There’s a popular urban legend that the Eskimo have many words for snow. It’s kind of like saying “Europeans have many words for water” — there is more than one language among the Inuit, and even within one language, often various words are employed to describe similar phenomena: think of the English words river, rain and ocean, for example. The urban legend persists, though, because it asks an interesting cultural question: how do languages evolve to parse out distinctions in meaning? The Urban legend maintains that there are so many Eskimo words for snow because the Eskimo live in a world where snow is so prominent. If you’re surrounded by snow, so the reasoning goes, sooner or later you’ll learn to distinguish — and name — the differences between powdery snow, wet snow, icy snow, and so forth.
Yesterday I was thinking about one of my favorite Bible verses, I John 4:16:
So we have known and believe the love that God has for us. God is love, and those who abide in love abide in God, and God abides in them.
God is love. That just about says it all, doesn’t it? But then, there are all those Eskimo words for snow. Just what do we mean by “love”? And how do we understand that “God” is it?
Forgive me for being rather base in my thinking, but when a hot and bothered sixteen year old boy pants into the ear of his cute girlfriend “I love you,” I rather suspect that what he’s thinking about is somewhat removed from what a mother has in mind when she croons those same three words to her baby. C. S. Lewis wrote a book called The Four Loves in which he considers the distinctions between friendship, eroticism, familial affection, and agape, that Greek word (used by John in the above referenced Bible quote) which Lewis, following the Lutheran theologian Anders Nygren, defines as self-sacrificing love. Incidentally, this understanding of agape is not without its critics — see Markus Vinzent’s Agape and the “Christian” Gospel. But whether we agree with Nygren and Lewis or not, plenty of questions arise as we ponder this notion that God is love. Is God all kinds of love? Is God only self-sacrificing love? What is the relationship between God and eros? Is love a “continuum of experience,” where the differences between eros, filias, caritas, and agape are differences of degree rather than of kind? And if so, what then does this say about who God is and how we relate to God?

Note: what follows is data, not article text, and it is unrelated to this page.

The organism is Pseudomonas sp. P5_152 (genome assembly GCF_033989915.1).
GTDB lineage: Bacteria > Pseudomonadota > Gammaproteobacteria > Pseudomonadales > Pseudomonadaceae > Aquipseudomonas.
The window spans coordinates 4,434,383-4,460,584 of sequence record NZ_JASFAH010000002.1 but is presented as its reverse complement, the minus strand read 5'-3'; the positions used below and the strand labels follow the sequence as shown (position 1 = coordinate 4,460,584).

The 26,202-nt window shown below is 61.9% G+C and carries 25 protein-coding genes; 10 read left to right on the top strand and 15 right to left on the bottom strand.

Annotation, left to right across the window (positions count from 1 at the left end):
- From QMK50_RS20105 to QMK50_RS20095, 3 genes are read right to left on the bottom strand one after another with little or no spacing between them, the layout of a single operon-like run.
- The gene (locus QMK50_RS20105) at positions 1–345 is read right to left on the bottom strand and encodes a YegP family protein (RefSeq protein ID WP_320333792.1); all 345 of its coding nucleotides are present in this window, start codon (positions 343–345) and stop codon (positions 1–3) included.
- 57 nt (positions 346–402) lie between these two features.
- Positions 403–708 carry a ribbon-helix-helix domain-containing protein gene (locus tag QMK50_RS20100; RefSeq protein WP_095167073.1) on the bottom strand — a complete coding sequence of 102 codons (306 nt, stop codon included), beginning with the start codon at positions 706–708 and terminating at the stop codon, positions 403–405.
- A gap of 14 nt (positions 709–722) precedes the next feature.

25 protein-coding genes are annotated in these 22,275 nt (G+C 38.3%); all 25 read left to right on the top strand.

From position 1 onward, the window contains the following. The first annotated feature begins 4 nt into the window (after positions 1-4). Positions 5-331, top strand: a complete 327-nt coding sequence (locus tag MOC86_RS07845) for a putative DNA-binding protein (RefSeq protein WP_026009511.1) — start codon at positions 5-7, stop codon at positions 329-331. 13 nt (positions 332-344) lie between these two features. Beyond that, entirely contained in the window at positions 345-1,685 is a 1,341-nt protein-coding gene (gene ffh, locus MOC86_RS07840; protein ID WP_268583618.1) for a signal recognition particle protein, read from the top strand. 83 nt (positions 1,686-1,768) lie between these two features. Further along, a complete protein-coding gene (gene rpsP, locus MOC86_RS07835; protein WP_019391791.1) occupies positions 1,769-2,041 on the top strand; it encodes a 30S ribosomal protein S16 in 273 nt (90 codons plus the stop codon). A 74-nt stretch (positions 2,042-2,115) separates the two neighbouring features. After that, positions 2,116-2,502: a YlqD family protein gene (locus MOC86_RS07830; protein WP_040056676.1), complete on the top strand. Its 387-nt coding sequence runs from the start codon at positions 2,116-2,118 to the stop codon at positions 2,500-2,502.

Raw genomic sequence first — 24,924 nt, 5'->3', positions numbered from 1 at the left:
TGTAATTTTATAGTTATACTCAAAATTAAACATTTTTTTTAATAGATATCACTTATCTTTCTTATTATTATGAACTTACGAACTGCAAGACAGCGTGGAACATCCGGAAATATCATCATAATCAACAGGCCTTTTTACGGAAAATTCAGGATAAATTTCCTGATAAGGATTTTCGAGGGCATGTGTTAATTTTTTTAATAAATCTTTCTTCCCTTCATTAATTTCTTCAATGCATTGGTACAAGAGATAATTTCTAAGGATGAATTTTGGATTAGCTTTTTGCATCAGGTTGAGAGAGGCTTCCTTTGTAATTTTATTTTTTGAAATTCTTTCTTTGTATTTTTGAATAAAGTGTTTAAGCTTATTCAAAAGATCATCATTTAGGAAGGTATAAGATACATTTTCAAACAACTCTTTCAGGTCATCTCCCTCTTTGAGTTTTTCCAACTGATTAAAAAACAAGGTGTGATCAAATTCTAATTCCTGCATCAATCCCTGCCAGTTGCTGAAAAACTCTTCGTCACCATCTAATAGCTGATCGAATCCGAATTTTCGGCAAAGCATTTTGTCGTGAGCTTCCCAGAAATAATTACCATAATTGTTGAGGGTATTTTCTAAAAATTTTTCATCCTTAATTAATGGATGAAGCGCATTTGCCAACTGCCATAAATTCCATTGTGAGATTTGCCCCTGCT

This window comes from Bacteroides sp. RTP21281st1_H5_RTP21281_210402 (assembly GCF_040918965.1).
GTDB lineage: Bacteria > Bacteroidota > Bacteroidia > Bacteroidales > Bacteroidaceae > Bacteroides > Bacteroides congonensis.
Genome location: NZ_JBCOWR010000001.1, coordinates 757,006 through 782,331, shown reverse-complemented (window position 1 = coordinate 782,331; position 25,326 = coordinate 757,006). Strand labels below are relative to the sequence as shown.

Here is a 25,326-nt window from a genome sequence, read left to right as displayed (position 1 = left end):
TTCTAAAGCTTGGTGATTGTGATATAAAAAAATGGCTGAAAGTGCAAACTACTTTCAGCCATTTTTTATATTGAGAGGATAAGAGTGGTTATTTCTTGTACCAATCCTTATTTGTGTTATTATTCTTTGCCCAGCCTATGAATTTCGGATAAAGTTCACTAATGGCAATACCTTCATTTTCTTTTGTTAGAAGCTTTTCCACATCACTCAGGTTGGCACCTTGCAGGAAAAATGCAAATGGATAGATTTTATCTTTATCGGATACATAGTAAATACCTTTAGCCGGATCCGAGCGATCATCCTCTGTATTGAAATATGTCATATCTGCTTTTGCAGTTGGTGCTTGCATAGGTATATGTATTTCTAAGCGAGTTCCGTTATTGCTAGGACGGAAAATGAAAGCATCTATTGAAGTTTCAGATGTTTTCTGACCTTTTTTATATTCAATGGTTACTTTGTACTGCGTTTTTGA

Parker J. Palmer in The Promise of Paradox minces no words when it comes to this idea that “God” can mean different things to different people:
As far as I can tell, a person who believes that he or she speaks God’s truth in pure, unadulterated form — or believes that some other mortal being speaks that way (e.g., one of the folks whose words ended up in the Bible) — is an idolater, a person who worships false gods, the false gods of human formulation. I want to say to them, “Neither your concept of God nor mine is the same as God. It says so in the Bible, and it’s just plain common sense. So we should learn to talk to each other in hopes of understanding God — and maybe even each other — a little more deeply.”
Phyllis Tickle talks about how about every 500 years or so the church goes through a form of evolution that includes, among other things, re-thinking how we understand authority. I think Palmer’s words are emblematic of this, and signify the dawning of a new, post-Protestant Christianity, that no longer anchors authority in scripture (or in whoever has the most influence in how they interpret scripture).
I’m not sure where in the Bible Palmer sees “Neither your concept of God nor mine is the same as God,” except perhaps the verse that comes just a few lines before the one I quoted above:
No one has ever seen God; if we love one another, God lives in us, and his love is perfected in us.
— I John 4:12
To me, this sums it up rather nicely. None of us have God figured out, but if we focus more on loving one another (and God), we’re way ahead of the game as opposed to the temptation to keep arguing about God, thumping our chests and jockeying to prove who’s right, while love gets thrown out the window. And that’s pretty much every kind of love.
So… I’m not sure what love is, and I certainly have no way of putting God into words. But maybe it’s like “light is a particle” and “light is a wave.” Truth is love, and truth is God. I’m not entirely sure what either of these mean, but the more I explore one, the more it sheds light on the other.